SANTA BARBARA, Calif. - In its 35th year The Santa Barbara International Film Festival has not lost a glitzy draw for fans and also the leading stars on the big screen. That's why over 90,000 are expected for the event beginning today.
It also takes place right after the Oscar nominations and the Golden Globe Awards.
"I love the Santa Barbara Film Festival," said Diane Hall who is already scheduling her time to go to many films and presentations.
Some fans are gearing up to see the arrivals of film stars at tributes or before and after showings.
"It's kind of exciting. It's mini Hollywood," said Sue Steele by the Fiesta 5 theatre.
Hall says she likes the choices ranging from quick shorts to the no cost family films. "It doesn't matter how old I am I go to the family friendly ones, especially the free ones in the morning at 10 o'clock the animated ones I love that. I love movies."
There's also a student competition and her son not only is a past winner, but it launched a career.
"My son has won the 10-10-10 (student competition) for two years and the runner up in the third year," said Hall.
Now he's shooting and editing for a living. "He is making commercials down in L.A. for Oakley and Nike. He is still in film." She says her son went to the special Multimedia Arts and Design Academy at Santa Barbara High School.
Around town the film festival signs are up in many areas and the windows of businesses.
At the Hotel Santa Barbara, and on street lights are festival flags. The hotel lobby is a gathering place to see the program blown up so you can decide what to see and do, on what day and at what time.
Or go free style.
"I just kind of just wing it sometimes. I know people and they say come along and I just go with them," said Steele.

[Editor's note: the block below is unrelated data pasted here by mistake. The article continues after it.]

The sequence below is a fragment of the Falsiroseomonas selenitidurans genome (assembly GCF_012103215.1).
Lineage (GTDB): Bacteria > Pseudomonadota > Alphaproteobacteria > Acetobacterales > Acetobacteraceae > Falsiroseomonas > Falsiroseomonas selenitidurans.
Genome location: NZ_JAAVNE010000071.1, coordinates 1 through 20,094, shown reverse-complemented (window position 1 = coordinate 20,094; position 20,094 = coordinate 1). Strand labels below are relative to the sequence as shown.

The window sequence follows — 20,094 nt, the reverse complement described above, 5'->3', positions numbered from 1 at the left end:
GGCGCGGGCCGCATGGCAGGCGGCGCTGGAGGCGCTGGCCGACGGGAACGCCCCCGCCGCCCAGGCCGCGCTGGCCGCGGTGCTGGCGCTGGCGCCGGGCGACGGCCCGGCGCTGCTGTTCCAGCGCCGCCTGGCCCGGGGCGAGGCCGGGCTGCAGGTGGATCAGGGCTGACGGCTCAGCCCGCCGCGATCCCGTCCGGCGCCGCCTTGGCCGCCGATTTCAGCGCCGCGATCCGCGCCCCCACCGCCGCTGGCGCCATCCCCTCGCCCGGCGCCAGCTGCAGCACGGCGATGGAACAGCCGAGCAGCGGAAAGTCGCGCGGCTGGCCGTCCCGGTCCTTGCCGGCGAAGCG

"I remember the first time I went I saw Penelope Cruz and Javier Bardem in a movie called Jamon Jamon and it was fantastic."
For those who are movie makers, this is the spot prior to the Oscars to connect with the industry people at a festival just two hours north of Los Angeles.
"To make the connection to film makers is the point of festivals still and obviously to see people's work but also finding people to collaborate with and making new stuff in the future," said filmmaker David Linke. He has a showing of the short film he worked on, "Skywest and Crooked" Friday.
For those on a budget, the festival offers free movies daily at 2 p.m. in the Lobero Theatre which seats 600. Those attending can come early, get a number for a spot in line, walk around downtown, and come back for their position without having to stand for a long period of time to get a seat. In some cases, the directors and stars are there for a meet and greet.
Some movie fans are still getting into the groove for this year, but seem excited.
"Who is on the list?" asked downtown worker Vanessa Ford. When she was told actor Brad Pitt was one of them she said, "Oh well that will great. Brad Pitt will be great." She was also excited to possibly see Adam Driver."Oh that will be a big one."
The special crowd control railing has been stacked at the Arlington Theatre for the extra security at the arrivals and tribute nights. Fans will still get good views and in some cases photos and autographs.
At the Paseo Nuevo Mall, the center area is being transformed into an open air reception site with a dance floor, DJ and food stations for the opening night party. Hundreds are expected for the late night event. It begins after the U.S. Premeire of "A Bump Along the Way" at the Arlington, and the party will go until after midnight.
For more information go to: https://sbiff.org/